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Visibility of web site on port 8088

 
Barbara Norway
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I'm posting these questions in the beginner forum because I'm a Java beginner I hope they don't really belong in the servlet forum.
Here goes:
1) does "registering a servlet" simply mean putting the servlet class(es) in the classpath?
and
2) if tomcat is configured such that only internal users may access the pages, how can it be changed so that all can access it? I've noticed that tomcat usually uses port 8080 but the configuration I inherited here uses 8088 if that matters at all.
Thanks in advance.
[ October 23, 2003: Message edited by: Barbara Norway ]
[ October 24, 2003: Message edited by: Mike Curwen ]
 
Eric Sexton
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This will get moved to the servelt forum...
To register a servlet means to add it to the deployment descripter, call the web.xml. This lets the servlet container know about the servlet and what to do to it. There's a lot more there that you'll need to learn.
Actually, another computer that can see your computer with tomcat on the network can just type in your ip with the port number and application name to access the app.
 
Marilyn de Queiroz
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Servlet discussions are really beyond the scope of the beginner forum, which is more for "How do I get my HelloWorld program to compile/run". At the very least they are intermediate level topics. However, I believe you will get quick answers to your questions in the servlets forum, so I'm moving it there.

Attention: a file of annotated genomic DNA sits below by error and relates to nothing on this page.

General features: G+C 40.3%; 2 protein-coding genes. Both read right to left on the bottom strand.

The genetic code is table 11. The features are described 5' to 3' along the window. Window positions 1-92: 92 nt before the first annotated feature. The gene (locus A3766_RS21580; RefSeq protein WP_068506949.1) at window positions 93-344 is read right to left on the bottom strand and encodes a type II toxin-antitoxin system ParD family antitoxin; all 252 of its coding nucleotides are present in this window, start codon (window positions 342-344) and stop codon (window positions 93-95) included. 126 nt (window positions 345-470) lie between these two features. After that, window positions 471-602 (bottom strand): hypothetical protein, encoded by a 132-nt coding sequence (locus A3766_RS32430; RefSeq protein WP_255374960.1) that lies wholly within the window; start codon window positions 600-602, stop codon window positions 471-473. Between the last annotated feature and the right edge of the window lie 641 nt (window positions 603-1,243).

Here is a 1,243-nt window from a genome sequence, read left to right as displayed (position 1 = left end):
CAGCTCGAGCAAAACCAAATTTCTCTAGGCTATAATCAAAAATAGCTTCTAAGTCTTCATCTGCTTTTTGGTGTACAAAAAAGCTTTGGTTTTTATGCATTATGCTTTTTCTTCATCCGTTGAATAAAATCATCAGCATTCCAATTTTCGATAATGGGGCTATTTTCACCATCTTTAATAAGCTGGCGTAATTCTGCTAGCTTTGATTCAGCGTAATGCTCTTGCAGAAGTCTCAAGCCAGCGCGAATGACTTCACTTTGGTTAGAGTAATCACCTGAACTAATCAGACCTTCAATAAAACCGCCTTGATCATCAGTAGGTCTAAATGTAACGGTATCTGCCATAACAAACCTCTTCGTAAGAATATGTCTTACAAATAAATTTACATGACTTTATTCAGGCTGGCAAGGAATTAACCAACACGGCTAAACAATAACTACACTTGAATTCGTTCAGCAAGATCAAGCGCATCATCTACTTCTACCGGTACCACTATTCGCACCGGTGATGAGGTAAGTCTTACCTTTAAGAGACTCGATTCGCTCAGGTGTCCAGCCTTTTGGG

William Brogden
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Control of which port that Tomcat looks at is accomplished in the server.xml configuration file in the TOMCAT_HOME/conf directory - look for a <Connector element.
Bill
 
Barbara Norway
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Hello and thanks for the quick and useful replies. I think I have a bigger issue with the tomcat "visibility" external to our subnet however. We can access the application using the address in the form www.ouruniversity.edu:8088/appname/admin
but when trying to access it from another building on campus or from home, no.
I'm a newbie to Tomcat so I'm wondering if there is setting somewhere that's causing this problem. We have a web site (Apache server) that IS accessible worldwide using port 80. I have added apps to the Tomcat server but I didn't configure it initially. I can post the code from web.xml or server.xml if that would help. Thanks again!
 
Gregg Bolinger
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What URL are you typing in to access it from the outside world? I am not sure this is really a Tomcat problem. It could be a router or DNS problem within your network.
Also, I am going to request your other post with this same question be closed. Since you already asked this question here, it serves no purpose to ask it again in a seperate thread. It makes it harder for us to follow your questions and progress.
Thanks.